Rolling coastal hills, crags, and pretty coves make St Davids perfect for pitching.
Ancient Britons dubbed the St Davids area a “thin” place, where the gap between Earth and Heaven was small. Rimmed in a shoreline of bizarre rock formations, deep coves, and dreamy fishing villages, this is still a spiritual spot: full of millennia-old burial mounds and the end point of a major mediaeval pilgrimage route. A feeling of serenity remains, and there is no better way to experience this than camping out on the crag-dotted grasslands around Britain’s westernmost city, St Davids itself. Clock the exquisite cathedral and other historic sights, take a boat trip, or wander for hours from bay to clifftop to charming seaside settlement along the coast path winding right around the region.
St Davids’ go-to sandy beach is 2.5 miles northwest of the city. It’s a popular place with swimmers and surfers alike, but big enough to absorb the crowds. The campsites here are all on or just off the approach road, below the rocky hill of Carn Lidli. Hit the beach, hike the many footpaths or discover the fascinating ancient history of St Davids Head to the bay’s north.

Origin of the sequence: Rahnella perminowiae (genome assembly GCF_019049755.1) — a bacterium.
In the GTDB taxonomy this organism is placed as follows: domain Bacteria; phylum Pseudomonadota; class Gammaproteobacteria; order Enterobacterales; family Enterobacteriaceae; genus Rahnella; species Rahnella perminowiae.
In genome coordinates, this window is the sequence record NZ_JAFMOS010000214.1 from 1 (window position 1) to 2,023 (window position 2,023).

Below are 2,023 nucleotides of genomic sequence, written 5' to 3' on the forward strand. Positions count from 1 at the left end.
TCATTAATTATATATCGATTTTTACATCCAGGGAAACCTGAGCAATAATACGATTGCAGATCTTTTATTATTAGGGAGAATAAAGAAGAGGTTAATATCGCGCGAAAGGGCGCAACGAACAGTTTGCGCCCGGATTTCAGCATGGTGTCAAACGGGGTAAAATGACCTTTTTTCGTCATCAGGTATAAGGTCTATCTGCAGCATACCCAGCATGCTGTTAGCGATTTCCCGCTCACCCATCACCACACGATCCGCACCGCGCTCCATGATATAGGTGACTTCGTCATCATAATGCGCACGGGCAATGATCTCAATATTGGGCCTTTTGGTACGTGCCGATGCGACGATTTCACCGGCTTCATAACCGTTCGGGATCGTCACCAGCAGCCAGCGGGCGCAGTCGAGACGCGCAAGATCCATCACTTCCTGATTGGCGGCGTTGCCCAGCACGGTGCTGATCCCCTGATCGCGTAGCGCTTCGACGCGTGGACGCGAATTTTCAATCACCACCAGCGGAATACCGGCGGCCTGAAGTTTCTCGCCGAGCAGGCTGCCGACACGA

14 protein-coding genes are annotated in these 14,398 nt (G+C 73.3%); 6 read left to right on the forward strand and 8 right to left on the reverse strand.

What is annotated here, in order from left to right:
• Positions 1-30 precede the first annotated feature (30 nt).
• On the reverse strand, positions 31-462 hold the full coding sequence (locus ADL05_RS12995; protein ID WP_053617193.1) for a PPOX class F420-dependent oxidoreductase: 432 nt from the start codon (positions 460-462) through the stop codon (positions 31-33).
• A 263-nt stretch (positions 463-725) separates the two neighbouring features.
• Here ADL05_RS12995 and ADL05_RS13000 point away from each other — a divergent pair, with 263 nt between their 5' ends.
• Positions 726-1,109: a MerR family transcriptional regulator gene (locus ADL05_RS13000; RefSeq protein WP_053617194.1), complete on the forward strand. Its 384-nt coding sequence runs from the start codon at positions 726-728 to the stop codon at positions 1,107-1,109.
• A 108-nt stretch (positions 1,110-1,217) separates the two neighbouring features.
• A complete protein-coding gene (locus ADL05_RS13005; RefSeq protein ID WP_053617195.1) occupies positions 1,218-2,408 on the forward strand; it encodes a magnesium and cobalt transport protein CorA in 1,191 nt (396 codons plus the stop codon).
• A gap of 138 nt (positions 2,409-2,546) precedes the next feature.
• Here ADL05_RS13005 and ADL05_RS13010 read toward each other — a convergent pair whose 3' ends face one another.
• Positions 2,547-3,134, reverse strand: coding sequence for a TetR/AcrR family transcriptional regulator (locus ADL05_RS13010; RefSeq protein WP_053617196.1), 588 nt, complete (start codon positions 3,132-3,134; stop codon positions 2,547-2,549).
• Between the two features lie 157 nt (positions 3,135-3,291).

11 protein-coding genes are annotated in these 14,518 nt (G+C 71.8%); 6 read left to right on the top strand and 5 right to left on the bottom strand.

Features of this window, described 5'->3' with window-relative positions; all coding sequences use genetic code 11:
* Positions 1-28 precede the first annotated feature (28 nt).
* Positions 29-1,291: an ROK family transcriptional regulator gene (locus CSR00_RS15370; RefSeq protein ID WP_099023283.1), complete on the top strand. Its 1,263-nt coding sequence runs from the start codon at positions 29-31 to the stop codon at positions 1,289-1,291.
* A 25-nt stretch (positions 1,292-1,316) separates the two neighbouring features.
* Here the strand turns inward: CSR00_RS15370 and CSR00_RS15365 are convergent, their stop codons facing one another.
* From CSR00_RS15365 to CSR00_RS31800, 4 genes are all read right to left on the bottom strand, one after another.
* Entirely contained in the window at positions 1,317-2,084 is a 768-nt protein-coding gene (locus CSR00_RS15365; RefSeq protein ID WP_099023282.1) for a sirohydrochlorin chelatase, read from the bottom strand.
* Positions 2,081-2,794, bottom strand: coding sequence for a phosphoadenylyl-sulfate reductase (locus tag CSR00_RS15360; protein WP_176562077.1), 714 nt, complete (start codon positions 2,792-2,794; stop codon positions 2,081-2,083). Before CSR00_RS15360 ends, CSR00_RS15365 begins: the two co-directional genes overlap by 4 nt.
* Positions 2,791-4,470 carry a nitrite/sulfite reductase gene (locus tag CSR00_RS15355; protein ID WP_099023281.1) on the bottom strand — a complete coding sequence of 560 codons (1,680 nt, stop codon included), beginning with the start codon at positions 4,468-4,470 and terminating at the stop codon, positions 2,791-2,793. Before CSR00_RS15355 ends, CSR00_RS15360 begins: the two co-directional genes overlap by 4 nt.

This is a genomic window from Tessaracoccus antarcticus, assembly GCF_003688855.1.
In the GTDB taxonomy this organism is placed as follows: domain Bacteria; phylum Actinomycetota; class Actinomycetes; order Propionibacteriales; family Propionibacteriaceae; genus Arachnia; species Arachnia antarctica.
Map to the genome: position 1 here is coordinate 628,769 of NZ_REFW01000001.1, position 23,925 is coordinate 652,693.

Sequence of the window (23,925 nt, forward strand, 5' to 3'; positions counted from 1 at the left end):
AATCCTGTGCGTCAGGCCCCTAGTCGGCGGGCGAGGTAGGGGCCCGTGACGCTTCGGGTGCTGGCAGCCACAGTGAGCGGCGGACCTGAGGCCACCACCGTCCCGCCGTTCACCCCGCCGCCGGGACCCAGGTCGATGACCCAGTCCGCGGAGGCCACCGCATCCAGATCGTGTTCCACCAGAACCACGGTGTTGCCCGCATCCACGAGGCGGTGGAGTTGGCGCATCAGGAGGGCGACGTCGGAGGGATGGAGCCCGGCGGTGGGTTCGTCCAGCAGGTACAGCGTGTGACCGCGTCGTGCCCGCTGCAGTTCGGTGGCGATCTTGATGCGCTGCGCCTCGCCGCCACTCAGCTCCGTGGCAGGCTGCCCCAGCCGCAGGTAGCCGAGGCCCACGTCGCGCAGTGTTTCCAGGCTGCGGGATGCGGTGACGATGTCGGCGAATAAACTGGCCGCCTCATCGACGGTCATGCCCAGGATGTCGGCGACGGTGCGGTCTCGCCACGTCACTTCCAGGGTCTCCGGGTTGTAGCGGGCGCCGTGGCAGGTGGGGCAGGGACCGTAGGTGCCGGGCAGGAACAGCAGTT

St Justinian’s really is the end of the road—as far west as you can go in Wales—and is a secluded place to camp, despite being under 2 miles from St Davids. The grassy pitches here invariably scoop big sea views. There is a clutch of campsites off the quiet lane from St Davids down to the pier from where boats go to isolated Ramsey Island, a nature reserve.
This large bay curving south of St Davids, flanked either side by Ramsey and Skomer Islands, is a wild romp of craggy cliffs and sandy coves known as ‘havens’. The hiking is excellent, with the whole thing linked by the Pembrokeshire Coast Path, and there are several cute-as-a-button fishing villages. There are campsites all the way around.
The main tourist season is Easter through September, with early May and September seeing less crowds than the main holiday season, despite overall promising just as much chance of sunny, dry weather. This is Wales though, so come prepared for rain and cool temperatures any time! St Davids’ Cathedral Festival of classical music in late May makes an atmospheric time to visit.